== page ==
Few well-controlled clinical trials of organic nitrates have been designed to detect rebound or withdrawal effects. In one such trial, however, subjects receiving nitroglycerin had less exercise tolerance at the end of the daily dose-free interval than the parallel group receiving placebo. The incidence, magnitude, and clinical significance of similar phenomena in patients receiving isosorbide dinitrate have not been studied.
Isosorbide dinitrate tablets are indicated for the prevention of angina pectoris due to coronary artery disease. The onset of action of immediate-release oral isosorbide dinitrate is not sufficiently rapid for this product to be useful in aborting an acute anginal episode.
Isosorbide dinitrate is contraindicated in patients who are allergic to isosorbide dinitrate or any of its other ingredients.
Do not use isosorbide dinitrate in patients who are taking certain drugs for erectile dysfunction (phosphodiesterase inhibitors), such as sildenafil, tadalafil, or vardenafil. Concomitant use can cause severe hypotension, syncope, or myocardial ischemia.
Do not use isosorbide dinitrate in patients who are taking the soluble guanylate cyclase stimulator riociguat. Concomitant use can cause hypotension.
Amplification of the vasodilatory effects of isosorbide dinitrate by sildenafil can result in severe hypotension. The time course and dose dependence of this interaction have not been studied. Appropriate supportive care has not been studied, but it seems reasonable to treat this as a nitrate overdose, with elevation of the extremities and with central volume expansion.
The benefits of immediate-release oral isosorbide dinitrate in patients with acute myocardial infarction or congestive heart failure have not been established. If one elects to use isosorbide dinitrate in these conditions, careful clinical or hemodynamic monitoring must be used to avoid the hazards of hypotension and tachycardia. Because the effects of oral isosorbide dinitrate are so difficult to terminate rapidly, this formulation is not recommended in these settings.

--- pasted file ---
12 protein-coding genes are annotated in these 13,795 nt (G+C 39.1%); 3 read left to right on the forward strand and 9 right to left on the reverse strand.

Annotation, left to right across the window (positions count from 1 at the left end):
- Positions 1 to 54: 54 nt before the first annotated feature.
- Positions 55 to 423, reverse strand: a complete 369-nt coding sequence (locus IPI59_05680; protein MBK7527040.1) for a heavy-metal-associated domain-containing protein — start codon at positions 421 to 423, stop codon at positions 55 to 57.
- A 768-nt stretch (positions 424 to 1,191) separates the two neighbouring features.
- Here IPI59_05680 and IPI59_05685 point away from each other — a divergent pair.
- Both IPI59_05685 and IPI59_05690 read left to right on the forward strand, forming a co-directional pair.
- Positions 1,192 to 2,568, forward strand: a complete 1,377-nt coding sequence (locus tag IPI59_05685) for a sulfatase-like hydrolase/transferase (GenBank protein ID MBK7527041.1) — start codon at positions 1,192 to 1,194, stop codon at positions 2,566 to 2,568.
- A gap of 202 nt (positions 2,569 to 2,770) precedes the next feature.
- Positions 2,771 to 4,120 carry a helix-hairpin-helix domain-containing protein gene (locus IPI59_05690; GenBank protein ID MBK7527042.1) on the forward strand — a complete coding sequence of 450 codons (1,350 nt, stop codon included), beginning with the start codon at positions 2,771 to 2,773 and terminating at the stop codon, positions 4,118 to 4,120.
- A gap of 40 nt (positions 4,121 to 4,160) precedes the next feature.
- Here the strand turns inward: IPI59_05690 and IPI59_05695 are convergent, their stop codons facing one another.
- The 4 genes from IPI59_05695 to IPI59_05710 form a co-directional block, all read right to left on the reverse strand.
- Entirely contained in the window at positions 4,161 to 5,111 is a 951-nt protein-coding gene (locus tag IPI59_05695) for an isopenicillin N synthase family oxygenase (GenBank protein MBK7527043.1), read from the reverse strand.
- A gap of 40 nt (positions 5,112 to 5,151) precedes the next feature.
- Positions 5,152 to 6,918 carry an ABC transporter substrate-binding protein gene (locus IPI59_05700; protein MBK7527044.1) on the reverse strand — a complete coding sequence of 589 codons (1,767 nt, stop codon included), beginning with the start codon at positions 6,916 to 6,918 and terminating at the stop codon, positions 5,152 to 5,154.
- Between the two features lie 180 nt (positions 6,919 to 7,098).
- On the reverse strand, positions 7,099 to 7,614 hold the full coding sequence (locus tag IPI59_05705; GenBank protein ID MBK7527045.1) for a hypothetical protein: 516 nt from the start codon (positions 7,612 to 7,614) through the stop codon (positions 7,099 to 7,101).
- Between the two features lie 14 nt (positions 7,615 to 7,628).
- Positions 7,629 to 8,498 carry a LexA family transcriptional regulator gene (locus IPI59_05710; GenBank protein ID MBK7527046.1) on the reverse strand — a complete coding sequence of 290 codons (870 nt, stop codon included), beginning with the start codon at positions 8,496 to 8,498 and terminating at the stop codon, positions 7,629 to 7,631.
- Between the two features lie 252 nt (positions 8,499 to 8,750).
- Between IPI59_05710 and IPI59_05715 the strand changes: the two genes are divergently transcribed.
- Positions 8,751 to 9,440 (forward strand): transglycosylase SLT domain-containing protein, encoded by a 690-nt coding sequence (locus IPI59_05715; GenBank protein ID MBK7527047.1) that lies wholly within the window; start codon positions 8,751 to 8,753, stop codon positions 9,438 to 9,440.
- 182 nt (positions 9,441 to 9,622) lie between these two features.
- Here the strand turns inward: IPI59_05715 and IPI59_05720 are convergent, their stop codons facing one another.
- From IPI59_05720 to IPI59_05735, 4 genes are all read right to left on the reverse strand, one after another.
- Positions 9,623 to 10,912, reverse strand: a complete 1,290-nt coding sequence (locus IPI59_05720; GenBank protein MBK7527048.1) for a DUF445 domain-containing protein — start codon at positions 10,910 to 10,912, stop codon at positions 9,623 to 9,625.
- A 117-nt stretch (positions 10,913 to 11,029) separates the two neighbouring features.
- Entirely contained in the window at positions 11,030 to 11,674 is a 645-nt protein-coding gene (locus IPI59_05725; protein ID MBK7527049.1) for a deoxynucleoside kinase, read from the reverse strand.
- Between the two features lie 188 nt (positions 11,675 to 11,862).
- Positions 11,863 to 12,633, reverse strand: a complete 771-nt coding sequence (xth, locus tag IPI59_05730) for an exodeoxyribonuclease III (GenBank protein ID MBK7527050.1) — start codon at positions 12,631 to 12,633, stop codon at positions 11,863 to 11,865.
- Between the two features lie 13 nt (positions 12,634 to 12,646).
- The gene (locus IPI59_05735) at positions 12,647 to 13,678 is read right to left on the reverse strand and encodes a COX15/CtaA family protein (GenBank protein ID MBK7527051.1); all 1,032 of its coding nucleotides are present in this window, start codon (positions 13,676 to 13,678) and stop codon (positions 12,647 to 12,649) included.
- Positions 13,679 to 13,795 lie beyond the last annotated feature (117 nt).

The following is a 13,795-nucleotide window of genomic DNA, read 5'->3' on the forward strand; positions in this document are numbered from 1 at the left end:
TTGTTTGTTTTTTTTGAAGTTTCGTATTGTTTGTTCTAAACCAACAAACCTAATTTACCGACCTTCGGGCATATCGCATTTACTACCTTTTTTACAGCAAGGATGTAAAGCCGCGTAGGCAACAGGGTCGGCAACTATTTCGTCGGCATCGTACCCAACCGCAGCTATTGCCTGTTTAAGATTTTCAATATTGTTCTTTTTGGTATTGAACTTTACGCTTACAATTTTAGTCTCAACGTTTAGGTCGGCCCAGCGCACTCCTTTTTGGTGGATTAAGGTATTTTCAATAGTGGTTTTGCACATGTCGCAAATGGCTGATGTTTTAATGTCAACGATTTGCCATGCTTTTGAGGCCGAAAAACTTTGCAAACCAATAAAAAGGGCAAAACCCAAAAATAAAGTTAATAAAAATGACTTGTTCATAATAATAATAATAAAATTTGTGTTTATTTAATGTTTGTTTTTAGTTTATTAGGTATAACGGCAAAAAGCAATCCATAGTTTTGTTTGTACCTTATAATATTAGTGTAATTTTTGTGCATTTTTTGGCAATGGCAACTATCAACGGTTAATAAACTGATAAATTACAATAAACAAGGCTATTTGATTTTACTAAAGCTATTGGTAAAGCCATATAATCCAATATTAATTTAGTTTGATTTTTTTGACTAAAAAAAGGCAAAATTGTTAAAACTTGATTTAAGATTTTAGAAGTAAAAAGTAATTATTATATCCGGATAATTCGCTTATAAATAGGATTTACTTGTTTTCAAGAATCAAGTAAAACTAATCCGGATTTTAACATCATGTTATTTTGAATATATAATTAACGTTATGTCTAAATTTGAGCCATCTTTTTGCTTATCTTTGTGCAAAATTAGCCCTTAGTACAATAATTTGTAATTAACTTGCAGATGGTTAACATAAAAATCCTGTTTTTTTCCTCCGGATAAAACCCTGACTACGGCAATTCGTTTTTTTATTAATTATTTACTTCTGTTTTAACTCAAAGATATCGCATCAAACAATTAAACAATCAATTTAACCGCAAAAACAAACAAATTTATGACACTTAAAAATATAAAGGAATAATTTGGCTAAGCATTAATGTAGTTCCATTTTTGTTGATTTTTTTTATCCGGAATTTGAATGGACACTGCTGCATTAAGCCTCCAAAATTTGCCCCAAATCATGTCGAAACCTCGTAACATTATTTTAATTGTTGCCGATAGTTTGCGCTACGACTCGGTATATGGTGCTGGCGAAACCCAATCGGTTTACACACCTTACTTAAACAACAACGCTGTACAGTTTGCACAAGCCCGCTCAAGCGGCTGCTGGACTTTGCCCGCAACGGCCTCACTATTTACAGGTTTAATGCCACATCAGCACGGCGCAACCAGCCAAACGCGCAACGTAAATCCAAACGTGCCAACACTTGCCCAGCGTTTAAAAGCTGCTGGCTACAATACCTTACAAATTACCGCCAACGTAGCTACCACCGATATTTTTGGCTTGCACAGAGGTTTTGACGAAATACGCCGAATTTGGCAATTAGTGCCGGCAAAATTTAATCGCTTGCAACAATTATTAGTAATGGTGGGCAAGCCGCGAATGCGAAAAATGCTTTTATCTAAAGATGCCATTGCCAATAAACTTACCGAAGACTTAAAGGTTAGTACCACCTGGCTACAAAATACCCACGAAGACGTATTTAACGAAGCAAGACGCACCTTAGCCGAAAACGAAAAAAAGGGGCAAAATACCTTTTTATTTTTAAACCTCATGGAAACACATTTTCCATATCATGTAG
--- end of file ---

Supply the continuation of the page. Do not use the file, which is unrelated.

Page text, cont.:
Severe hypotension, particularly with upright posture, may occur with even small doses of isosorbide dinitrate. This drug should therefore be used with caution in patients who may be volume depleted or who, for whatever reason, are already hypotensive. Hypotension induced by isosorbide dinitrate may be accompanied by paradoxical bradycardia and increased angina pectoris.
Nitrate therapy may aggravate the angina caused by hypertrophic cardiomyopathy.
As tolerance to isosorbide dinitrate develops, the effect of sublingual nitroglycerin on exercise tolerance, although still observable, is somewhat blunted.
Some clinical trials in angina patients have provided nitroglycerin for about 12 continuous hours of every 24-hour day. During the daily dose-free interval in some of these trials, anginal attacks have been more easily provoked than before treatment, and patients have demonstrated hemodynamic rebound and decreased exercise tolerance. The importance of these observations to the routine, clinical use of immediate-release oral isosorbide dinitrate is not known.
In industrial workers who have had long-term exposure to unknown (presumably high) doses of organic nitrates, tolerance clearly occurs. Chest pain, acute myocardial infarction, and even sudden death have occurred during temporary withdrawal of nitrates from these workers, demonstrating the existence of true physical dependence.
Patients should be told that the anti-anginal efficacy of isosorbide dinitrate is strongly related to its dosing regimen, so the prescribed schedule of dosing should be followed carefully. In particular, daily headaches sometimes accompany treatment with isosorbide dinitrate. In patients who get these headaches, the headaches are a marker of the activity of the drug. Patients should resist the temptation to avoid headaches by altering the schedule of their treatment with isosorbide dinitrate, since loss of headache may be associated with simultaneous loss of anti-anginal efficacy. Aspirin and/or acetaminophen, on the other hand, often successfully relieve isosorbide dinitrate-induced headaches with no deleterious effect on isosorbide dinitrate’s anti-anginal efficacy.
Treatment with isosorbide dinitrate may be associated with lightheadedness on standing, especially just after rising from a recumbent or seated position. This effect may be more frequent in patients who have also consumed alcohol.